“I have customers that want new cars. It’s just, what they want is not available, or it’s a year behind.”
As car production continues to lag amid the global chip shortage, the demand for auto repairs has shot up.
With fewer new vehicles available to buy, customers have opted to invest more in the cars they already have, said Mike Kirsch, the head mechanic at Brunner’s Garage in the South Side Flats.
“[We’ll] look at their car and say, ‘Well, your car is going to be, I don’t know, $500, $700, $1,000 to repair,’ whatever the number is. And they will look at it and say, ‘Well, it’s an older car. Maybe I’m going to go buy a new car,’” Kirsch said. “But there’s just no new car out there right now to buy. I have customers that want new cars. It’s just, what they want is not available, or it’s a year behind.”
Pushed to keep their old vehicles, he said, customers end up “spending a lot of money on regular maintenance: brakes, tires, some check-engine lights. People are spending a thousand, fifteen-hundred dollars [on] their car to keep it for another year at least.”
Wait times have gone up at Brunner’s and nationally because supply chain disruptions continue to delay parts deliveries. Labor shortages have also helped to bump up by 1.5 days the average turnaround time at automotive repair shops across the country, according to an August 2021 survey. The research shows that one in every four automotive repair shops said a lack of auto technicians was a primary cause of service delays.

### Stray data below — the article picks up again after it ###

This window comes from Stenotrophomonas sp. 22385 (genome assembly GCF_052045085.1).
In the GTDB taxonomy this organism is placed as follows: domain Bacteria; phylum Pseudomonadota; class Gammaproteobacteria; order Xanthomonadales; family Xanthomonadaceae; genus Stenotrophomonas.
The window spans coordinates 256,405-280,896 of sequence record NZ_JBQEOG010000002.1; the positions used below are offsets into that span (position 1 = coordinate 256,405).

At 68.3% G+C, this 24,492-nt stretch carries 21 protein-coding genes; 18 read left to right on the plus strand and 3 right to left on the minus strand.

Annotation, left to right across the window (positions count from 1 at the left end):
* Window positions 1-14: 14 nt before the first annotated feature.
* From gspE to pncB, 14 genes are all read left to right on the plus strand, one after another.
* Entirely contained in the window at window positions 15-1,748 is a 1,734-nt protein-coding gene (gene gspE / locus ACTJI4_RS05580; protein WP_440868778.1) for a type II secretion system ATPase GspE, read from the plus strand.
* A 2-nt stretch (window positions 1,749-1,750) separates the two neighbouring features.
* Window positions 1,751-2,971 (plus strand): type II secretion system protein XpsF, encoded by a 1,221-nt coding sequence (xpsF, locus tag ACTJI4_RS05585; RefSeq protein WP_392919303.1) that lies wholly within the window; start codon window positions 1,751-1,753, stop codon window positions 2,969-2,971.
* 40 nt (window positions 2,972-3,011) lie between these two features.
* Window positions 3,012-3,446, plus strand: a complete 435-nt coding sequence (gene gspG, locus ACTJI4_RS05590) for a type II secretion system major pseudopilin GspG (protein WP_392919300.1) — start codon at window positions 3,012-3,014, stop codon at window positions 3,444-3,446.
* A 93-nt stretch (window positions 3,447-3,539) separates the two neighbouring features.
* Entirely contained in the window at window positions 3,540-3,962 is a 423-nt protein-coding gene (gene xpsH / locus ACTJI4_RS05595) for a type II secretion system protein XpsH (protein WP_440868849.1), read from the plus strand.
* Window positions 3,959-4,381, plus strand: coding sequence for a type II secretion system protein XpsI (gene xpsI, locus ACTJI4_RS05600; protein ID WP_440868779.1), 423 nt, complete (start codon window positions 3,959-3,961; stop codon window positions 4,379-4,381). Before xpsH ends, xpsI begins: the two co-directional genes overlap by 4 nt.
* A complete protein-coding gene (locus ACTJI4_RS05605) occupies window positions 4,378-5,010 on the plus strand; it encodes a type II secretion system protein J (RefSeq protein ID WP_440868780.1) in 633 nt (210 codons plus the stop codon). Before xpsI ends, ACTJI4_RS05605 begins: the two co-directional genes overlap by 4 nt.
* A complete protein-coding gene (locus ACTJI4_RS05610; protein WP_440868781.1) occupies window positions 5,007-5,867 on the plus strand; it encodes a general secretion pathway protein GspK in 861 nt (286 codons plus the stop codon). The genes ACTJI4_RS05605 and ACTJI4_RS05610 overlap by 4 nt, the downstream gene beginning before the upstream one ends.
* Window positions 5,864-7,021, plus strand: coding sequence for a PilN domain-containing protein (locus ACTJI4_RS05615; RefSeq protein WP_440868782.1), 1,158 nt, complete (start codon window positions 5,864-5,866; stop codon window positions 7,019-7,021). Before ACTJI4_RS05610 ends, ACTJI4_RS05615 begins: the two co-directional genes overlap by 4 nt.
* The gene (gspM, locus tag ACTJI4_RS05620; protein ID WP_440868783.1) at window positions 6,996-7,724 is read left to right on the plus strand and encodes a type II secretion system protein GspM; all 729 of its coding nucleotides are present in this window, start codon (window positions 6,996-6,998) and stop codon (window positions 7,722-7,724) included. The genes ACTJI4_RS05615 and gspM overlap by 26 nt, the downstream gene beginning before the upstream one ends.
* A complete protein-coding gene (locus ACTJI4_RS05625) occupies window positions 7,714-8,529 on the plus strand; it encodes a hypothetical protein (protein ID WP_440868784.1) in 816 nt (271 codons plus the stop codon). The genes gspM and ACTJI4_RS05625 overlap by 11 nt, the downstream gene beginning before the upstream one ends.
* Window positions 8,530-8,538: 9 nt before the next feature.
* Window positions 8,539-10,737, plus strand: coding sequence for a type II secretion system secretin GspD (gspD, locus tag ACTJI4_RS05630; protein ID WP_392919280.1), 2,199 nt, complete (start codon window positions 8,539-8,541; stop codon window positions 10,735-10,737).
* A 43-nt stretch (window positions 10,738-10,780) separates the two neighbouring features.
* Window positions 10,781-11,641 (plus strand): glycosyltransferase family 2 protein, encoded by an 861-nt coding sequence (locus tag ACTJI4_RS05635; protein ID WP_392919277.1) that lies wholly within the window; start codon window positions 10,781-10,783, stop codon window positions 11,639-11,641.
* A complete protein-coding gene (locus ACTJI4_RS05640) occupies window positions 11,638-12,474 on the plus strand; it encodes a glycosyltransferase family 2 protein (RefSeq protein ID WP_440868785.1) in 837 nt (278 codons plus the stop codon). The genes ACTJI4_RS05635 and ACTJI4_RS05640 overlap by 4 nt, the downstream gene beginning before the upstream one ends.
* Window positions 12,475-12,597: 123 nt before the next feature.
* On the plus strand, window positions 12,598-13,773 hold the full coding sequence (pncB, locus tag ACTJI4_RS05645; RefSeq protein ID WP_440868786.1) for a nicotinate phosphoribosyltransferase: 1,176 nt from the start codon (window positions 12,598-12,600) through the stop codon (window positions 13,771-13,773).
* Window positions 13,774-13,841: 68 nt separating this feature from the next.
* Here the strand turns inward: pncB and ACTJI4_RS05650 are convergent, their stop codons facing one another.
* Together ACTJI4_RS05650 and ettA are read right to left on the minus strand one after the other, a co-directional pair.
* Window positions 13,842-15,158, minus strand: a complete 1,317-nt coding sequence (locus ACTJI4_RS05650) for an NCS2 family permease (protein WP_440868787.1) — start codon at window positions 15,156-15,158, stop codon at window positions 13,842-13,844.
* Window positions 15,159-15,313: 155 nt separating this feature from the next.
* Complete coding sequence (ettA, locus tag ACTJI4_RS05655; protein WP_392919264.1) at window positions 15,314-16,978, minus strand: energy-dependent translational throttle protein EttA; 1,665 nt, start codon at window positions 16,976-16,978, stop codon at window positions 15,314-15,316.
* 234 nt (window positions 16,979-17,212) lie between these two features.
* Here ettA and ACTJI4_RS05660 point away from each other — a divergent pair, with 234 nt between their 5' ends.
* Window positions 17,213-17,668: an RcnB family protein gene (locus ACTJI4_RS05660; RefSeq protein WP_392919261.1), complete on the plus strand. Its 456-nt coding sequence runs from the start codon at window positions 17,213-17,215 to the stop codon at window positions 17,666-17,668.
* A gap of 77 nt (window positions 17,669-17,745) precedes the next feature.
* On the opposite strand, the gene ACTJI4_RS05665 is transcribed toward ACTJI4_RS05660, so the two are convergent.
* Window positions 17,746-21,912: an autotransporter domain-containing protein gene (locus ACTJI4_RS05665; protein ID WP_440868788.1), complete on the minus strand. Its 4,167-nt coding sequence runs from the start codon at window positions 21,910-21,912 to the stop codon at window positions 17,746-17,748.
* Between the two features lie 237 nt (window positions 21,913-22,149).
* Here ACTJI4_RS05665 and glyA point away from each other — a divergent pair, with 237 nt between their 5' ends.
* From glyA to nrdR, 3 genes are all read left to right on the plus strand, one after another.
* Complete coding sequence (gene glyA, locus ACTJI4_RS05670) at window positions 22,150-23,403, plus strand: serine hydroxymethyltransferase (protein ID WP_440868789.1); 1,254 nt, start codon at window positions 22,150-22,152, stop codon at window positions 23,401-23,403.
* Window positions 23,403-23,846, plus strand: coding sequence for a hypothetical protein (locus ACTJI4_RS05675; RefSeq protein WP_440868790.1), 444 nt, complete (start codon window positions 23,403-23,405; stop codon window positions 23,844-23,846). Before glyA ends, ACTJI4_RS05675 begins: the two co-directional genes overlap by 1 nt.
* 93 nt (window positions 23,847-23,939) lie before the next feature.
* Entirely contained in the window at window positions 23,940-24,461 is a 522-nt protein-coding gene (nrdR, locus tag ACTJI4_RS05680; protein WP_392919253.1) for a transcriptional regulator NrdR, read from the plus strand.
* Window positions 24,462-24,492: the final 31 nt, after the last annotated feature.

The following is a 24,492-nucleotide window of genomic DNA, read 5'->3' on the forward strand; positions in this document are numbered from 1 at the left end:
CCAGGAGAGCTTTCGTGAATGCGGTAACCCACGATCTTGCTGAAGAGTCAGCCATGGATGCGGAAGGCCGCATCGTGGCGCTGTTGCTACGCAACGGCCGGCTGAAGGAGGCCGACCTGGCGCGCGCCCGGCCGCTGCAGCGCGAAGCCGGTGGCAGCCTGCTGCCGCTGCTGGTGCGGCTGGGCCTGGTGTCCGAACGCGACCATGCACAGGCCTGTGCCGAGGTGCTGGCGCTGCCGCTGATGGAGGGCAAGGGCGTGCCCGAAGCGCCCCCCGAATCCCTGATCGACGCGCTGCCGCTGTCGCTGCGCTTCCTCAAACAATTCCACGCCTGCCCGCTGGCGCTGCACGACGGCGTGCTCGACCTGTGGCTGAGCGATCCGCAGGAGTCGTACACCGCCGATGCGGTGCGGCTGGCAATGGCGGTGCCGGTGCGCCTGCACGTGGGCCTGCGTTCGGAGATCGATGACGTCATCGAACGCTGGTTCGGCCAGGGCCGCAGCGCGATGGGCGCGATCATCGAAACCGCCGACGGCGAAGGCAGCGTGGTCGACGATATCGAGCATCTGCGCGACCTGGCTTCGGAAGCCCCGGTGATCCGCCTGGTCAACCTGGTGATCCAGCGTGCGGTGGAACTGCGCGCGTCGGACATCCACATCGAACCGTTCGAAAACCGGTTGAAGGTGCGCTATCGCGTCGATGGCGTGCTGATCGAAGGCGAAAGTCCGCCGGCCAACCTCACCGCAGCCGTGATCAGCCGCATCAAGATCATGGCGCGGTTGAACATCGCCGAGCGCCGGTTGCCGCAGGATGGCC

Kirsch said the work shortage is a long-building problem that reflects the overall aging of his industry.
“All the technicians are all my age: They’re all old people now. They’re all getting ready to retire. And a few of the garages around here … they retired [and] closed up,” he said.
Auto tech shortage
While Brunner’s Garage is fully staffed today, Kirsch noted that the four-employee operation has struggled to